GO Update

Will future HVDC outages continue to occur in Jan/Feb period?

Grid Owner Response, 6 November 2019:

Yes, they are in POCP up to 2023.


GO Update

When will reconductoring of the deferred span (58A – 59A) take place?

What is the length of time required for this work? Will extra outages be required?

Grid Owner Response, 6 November 2019:

Planning for the deferred sections still needs to be completed.

It is intended the reconductoring will take place during existing planned outages in 2021,22 or 23. At this stage we do not expect any additional HVDC outages will be needed.


GO Update

Is the VBE work weather dependent?

Grid Owner Response, 6 November 2019:

All VBE work is inside-work so is not weather dependent.



When should participants put outages into POCP – when they are considering changes or until outages are confirmed?

System Operator Response, 6 November 2019:

We encourage participants to put outages in POCP as soon as possible. POCP allows you to mark outages as tentative or confirmed.



The NZGB scenarios do not show dips in margins during the bipole outages – why is that?

System Operator Response, 6 November 2019:

The bipole outages are at the weekends when we forecast significantly lower peak demands than weekdays.



What assumptions does NZGB consider around reserves?

System Operator Response, 6 November 2019:

Please refer to Q&A #6 on this page.



What is the basis of the assumption for reduced gas during the Ahuroa outage and have you considered the ‘draw down rate’ for Ahuroa?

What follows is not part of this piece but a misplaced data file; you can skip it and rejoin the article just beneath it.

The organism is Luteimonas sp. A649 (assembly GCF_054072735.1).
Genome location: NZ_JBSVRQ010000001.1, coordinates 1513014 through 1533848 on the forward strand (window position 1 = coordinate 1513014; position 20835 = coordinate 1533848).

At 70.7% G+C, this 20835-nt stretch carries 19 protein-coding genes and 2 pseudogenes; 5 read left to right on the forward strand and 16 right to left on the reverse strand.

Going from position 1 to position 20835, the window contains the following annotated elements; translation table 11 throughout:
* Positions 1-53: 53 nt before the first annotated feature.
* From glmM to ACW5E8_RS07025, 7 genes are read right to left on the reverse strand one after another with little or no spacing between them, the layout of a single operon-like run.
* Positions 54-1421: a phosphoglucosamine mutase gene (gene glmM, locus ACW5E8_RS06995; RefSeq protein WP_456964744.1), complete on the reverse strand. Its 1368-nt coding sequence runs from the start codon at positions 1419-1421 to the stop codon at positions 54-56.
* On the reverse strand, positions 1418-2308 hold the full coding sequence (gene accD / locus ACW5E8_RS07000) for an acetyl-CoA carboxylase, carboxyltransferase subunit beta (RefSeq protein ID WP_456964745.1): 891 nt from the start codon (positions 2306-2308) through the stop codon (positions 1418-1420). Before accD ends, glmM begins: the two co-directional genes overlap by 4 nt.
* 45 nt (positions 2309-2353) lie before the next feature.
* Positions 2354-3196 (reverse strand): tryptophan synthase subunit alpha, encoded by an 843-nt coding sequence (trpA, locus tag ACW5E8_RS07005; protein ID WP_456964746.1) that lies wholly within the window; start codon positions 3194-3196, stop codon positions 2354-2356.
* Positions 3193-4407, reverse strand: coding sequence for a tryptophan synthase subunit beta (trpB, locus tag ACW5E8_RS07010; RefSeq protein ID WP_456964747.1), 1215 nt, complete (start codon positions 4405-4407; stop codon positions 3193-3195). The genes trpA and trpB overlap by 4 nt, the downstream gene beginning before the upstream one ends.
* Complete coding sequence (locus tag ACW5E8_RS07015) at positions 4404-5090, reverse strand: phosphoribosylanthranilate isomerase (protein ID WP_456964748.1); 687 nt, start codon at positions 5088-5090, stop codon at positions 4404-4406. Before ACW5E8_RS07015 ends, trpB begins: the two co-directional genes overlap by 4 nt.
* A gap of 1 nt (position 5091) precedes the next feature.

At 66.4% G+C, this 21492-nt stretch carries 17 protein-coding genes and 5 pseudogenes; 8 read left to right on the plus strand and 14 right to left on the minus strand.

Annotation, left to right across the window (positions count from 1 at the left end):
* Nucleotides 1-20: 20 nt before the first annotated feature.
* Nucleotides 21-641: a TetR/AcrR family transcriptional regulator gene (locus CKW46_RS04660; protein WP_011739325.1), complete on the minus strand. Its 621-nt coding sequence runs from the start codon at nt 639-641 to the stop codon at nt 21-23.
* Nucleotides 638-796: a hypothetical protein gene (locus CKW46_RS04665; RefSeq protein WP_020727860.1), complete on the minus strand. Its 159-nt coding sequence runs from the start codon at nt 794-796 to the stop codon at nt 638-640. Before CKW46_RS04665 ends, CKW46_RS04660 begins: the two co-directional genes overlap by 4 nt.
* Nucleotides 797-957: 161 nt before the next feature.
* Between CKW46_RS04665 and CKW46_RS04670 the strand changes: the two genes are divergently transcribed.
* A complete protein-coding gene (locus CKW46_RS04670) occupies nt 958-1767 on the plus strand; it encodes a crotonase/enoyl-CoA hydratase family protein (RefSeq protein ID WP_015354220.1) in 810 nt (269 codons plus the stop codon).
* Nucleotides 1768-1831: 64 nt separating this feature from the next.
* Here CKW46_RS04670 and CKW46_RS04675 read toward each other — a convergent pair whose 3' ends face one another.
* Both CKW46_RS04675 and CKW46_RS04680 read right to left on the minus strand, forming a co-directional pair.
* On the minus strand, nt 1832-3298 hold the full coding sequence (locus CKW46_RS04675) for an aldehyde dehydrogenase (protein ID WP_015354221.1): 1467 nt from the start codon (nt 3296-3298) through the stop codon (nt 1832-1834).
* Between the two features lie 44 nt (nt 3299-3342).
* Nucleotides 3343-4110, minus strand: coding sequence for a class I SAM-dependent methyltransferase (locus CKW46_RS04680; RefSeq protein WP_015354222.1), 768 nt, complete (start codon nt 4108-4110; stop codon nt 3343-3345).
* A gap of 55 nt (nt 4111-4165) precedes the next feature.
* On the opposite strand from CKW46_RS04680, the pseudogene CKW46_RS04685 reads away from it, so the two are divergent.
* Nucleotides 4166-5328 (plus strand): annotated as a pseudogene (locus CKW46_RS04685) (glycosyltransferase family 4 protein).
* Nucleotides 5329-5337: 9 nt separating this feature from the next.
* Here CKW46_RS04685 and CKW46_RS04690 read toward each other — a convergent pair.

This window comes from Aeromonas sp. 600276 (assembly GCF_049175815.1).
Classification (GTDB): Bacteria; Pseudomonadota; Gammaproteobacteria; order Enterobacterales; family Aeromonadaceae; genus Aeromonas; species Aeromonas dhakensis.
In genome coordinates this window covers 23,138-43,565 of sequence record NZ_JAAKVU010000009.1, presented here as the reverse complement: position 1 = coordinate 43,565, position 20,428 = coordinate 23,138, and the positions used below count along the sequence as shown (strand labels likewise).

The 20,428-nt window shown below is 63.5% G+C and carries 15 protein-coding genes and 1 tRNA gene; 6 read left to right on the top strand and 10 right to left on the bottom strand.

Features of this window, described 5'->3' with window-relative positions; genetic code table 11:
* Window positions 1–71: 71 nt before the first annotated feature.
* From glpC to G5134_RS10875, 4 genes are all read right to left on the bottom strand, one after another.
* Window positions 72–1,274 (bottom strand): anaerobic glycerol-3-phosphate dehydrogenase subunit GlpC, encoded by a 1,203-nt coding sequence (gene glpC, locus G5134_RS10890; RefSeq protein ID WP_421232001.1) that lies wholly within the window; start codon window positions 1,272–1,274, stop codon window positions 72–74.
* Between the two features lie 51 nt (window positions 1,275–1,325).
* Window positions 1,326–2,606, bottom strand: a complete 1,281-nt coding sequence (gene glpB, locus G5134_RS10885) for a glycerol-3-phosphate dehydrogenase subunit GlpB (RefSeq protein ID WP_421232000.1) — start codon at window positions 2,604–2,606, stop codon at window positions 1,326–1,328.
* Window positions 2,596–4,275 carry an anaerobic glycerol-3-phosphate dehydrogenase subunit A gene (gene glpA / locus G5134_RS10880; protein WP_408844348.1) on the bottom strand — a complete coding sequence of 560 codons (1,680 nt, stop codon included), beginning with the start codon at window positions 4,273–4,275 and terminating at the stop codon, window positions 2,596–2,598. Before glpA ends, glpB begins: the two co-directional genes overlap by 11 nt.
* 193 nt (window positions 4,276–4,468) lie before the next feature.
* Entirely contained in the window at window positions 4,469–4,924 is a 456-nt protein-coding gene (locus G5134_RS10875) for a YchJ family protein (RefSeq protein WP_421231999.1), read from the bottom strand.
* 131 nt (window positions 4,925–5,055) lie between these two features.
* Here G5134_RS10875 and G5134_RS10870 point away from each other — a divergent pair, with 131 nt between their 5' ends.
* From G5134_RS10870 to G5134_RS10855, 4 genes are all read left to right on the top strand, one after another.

System Operator Response, 6 November 2019:

NZGB scenarios for the period of the Ahuroa outage include:

  • 540 MW reduced gas risk if we face an unplanned Pohokura outage during the planned inspections;
  • 200 MW on top for the Ahuroa outage.

Both assumptions are based on discussions with participants and generator behaviour during the 2018 HVDC outages when Ahuroa storage was effectively at zero.


Security of Supply

Why is it more likely the HVDC outage will limit North transfer?

System Operator Response, 6 November 2019:

This is based on the time of year and the typical storage inflows in the South Island.


VBE Testing

During Pole 2 testing, will the HVDC provide self-cover?

System Operator Response, 6 November 2019:

During the test period the entire DC transfer will be considered as a single CE risk.

Pole 3 will cover Pole 2 during testing, so there is no reduction in Bi-pole power if Pole 2 trips.

Pole 2 will only be in service from time to time and under test conditions therefore it will not be used as reserve to cover the loss of Pole 3. During the testing the Bi-pole transfer will be limited to the capacity of Pole 3.


VBE Testing

Clarification of HVDC transfer level required for testing.

Grid Owner Response, 6 November 2019: